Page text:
Less frequently counseled for violations of company policy;

Less "personality conflicts" with co-workers and staff;

Less issues with personal grooming and hygiene - Being in the technology business, I have a lot of "unkempt" personnel.

All anecdotal, but interesting, nonetheless.
Link Posted: 9/12/2004 3:56:18 PM EST
Yes, in the elite branches, ie. SEALS, Special Forces, Submarines, Para Rescue, Force Recon, ect. Volunteers within a volunteer force.
Link Posted: 9/12/2004 4:12:50 PM EST
I can't answer your question. I can tell you we encourage Army values - Loayalty, Duty, Respect, Selfless Service, Honor, Integrity, and Personal Courage. These are things that in most instances must be taught. Some folks come to us already having these traits. The way you remember all those is the first letter of each word reminds you of "LDRSHIP"
Link Posted: 9/12/2004 4:23:10 PM EST
On average, I would say yes.

Unfortunately, there are great non-military people and worthless former-military who throw off the numbers....
Link Posted: 9/12/2004 4:25:22 PM EST
From a vet... no
Link Posted: 9/12/2004 4:26:24 PM EST
When I was growing up and living with my parents we had a neighbor who was a career soldier, he had around 17 years in the Army. This man had no problems stealing from the Army, some of the things he brought home were, gasoline in 5 gallon cans to put into their cars, washer and dryer, tools, c-rations, gallons of CLP Breakfree, and more. He seemed to be proud of the stuff he was stealing, was always showing me things he got. So yes there are dishonest people in the military.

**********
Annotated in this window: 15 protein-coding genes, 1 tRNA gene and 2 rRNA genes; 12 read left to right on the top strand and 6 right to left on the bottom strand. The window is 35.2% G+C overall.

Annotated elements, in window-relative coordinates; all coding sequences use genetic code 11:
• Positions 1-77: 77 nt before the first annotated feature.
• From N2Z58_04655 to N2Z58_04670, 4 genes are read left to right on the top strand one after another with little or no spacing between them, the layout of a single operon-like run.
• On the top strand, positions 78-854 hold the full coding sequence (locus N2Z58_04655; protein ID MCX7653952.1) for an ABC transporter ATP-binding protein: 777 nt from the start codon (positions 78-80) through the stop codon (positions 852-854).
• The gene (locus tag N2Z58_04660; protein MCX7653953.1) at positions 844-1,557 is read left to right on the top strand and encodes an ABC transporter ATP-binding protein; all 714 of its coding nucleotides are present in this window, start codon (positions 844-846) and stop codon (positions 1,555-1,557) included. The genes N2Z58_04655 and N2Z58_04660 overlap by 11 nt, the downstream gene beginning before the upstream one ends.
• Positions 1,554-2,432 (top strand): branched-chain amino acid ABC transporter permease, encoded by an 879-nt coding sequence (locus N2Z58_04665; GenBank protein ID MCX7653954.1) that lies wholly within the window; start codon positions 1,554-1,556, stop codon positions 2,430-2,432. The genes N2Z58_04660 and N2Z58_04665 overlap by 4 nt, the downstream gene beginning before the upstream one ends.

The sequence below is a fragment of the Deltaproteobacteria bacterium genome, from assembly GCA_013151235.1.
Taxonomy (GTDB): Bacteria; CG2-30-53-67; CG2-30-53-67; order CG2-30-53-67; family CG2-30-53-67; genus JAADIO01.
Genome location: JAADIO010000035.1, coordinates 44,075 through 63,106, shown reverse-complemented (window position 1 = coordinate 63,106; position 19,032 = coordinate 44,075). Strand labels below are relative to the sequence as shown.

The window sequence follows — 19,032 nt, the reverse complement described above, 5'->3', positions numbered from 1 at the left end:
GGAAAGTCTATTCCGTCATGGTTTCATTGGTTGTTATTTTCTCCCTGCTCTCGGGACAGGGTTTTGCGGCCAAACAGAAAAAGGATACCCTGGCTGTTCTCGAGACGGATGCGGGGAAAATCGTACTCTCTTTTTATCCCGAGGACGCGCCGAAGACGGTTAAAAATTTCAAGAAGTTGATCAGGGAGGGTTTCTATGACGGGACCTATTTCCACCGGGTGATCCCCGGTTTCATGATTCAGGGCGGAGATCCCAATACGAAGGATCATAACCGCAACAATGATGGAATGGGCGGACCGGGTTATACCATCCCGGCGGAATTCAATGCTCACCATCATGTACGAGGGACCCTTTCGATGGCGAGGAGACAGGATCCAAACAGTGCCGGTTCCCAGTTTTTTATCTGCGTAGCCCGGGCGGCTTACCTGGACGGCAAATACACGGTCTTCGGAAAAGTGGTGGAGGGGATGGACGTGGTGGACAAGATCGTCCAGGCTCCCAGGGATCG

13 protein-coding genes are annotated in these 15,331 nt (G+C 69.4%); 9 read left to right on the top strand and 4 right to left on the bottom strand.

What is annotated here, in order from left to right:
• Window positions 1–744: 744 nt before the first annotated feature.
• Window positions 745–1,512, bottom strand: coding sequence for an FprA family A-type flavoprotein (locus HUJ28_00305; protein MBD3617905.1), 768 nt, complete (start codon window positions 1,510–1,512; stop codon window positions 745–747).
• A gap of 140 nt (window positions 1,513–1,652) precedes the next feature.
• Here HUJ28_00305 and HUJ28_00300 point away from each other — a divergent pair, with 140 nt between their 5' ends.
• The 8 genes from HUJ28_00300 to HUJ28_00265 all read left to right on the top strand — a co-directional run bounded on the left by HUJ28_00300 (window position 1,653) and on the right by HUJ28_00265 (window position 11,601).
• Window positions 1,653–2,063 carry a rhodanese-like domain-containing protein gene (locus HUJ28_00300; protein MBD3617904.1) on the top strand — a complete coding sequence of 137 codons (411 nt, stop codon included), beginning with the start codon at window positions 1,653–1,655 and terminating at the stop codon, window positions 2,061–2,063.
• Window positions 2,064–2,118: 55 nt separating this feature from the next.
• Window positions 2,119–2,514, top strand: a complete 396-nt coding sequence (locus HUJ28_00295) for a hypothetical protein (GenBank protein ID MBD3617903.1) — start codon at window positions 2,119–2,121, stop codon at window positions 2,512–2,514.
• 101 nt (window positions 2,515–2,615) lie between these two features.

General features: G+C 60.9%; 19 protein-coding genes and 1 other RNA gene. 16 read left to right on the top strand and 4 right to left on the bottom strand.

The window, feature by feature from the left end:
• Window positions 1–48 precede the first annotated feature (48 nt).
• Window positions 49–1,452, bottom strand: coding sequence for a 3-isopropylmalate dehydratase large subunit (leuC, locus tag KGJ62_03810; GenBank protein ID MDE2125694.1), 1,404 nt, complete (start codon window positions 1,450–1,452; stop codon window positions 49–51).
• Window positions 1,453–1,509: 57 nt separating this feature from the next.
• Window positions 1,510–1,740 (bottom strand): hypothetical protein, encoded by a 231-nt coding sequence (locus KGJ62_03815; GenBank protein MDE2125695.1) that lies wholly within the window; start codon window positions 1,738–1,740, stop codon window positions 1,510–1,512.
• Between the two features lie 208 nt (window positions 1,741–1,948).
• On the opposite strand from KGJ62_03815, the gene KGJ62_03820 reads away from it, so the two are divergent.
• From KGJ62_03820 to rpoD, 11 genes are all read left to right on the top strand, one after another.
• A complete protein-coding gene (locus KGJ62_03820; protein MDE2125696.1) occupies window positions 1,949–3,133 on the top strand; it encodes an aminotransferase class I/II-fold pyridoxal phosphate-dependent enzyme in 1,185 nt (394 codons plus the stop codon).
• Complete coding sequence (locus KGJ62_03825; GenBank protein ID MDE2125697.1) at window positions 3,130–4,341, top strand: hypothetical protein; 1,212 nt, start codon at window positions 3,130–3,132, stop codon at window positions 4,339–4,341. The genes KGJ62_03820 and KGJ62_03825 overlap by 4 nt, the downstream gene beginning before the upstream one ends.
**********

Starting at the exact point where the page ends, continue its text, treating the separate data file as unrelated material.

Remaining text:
Link Posted: 9/12/2004 4:28:13 PM EST

Originally Posted By norman74:
Does the fact that someone is/was in some branch of the military mean that they are more trustworthy?

Only slightly.
Link Posted: 9/12/2004 4:29:29 PM EST

Originally Posted By GaryM:
From a vet... no

+1 from an MP vet... (saw a lot of skullduggery)
Link Posted: 9/12/2004 4:35:58 PM EST

Originally Posted By norman74:
Does the fact that someone is/was in some branch of the military mean that they are more trustworthy? I'm not interested in the nature vs. nurture side of it (meaning whether honest people like to join the military or are created by joining the military), but simply weather or not a soldier/sailor/whatever is more, equally or less likely to be a liar, cheat, theif, or other type of degenerate.

You get alot of the dregs/scum of life in the military, ALL branches. That being said the AF has the least amount.
Link Posted: 9/12/2004 4:38:17 PM EST
GENERALLY SPEAKING, our military reflects our society.

Link Posted: 9/12/2004 4:42:31 PM EST
Link Posted: 9/12/2004 4:46:12 PM EST
yes and no

As a lot, what comes into the military is a reflection if the society it comes from.

However, those who make a career of it will tend to be of a higher cut... those who arfe that generally cannot make a career in the military.

That said, I cannot think of any profession that I would find more trustworthy.
Link Posted: 9/12/2004 4:46:23 PM EST
[Last Edit: 9/12/2004 4:53:35 PM EST by Alien]
No. Not at all. Remember, all military personel used to be civilians. They aren't above anybody else. Just like how not everybody from the ghetto is bad, not everybody in the military is honorable/good/trustworthy. Hell in the bicycle theft thread, somebody had their bike stolen from in front of their house on a military base.
Link Posted: 9/12/2004 4:52:24 PM EST

In my experience, military towns are some of the worst places to live.
Link Posted: 9/12/2004 5:02:51 PM EST
Better at understanding what their role in an organization is? YES

More honest? "Not necessarily"

I WILL think more of a person who has worked in a "stressful" military environment.

Rarely do I have to explain what I expect of an employee who has been in the Military.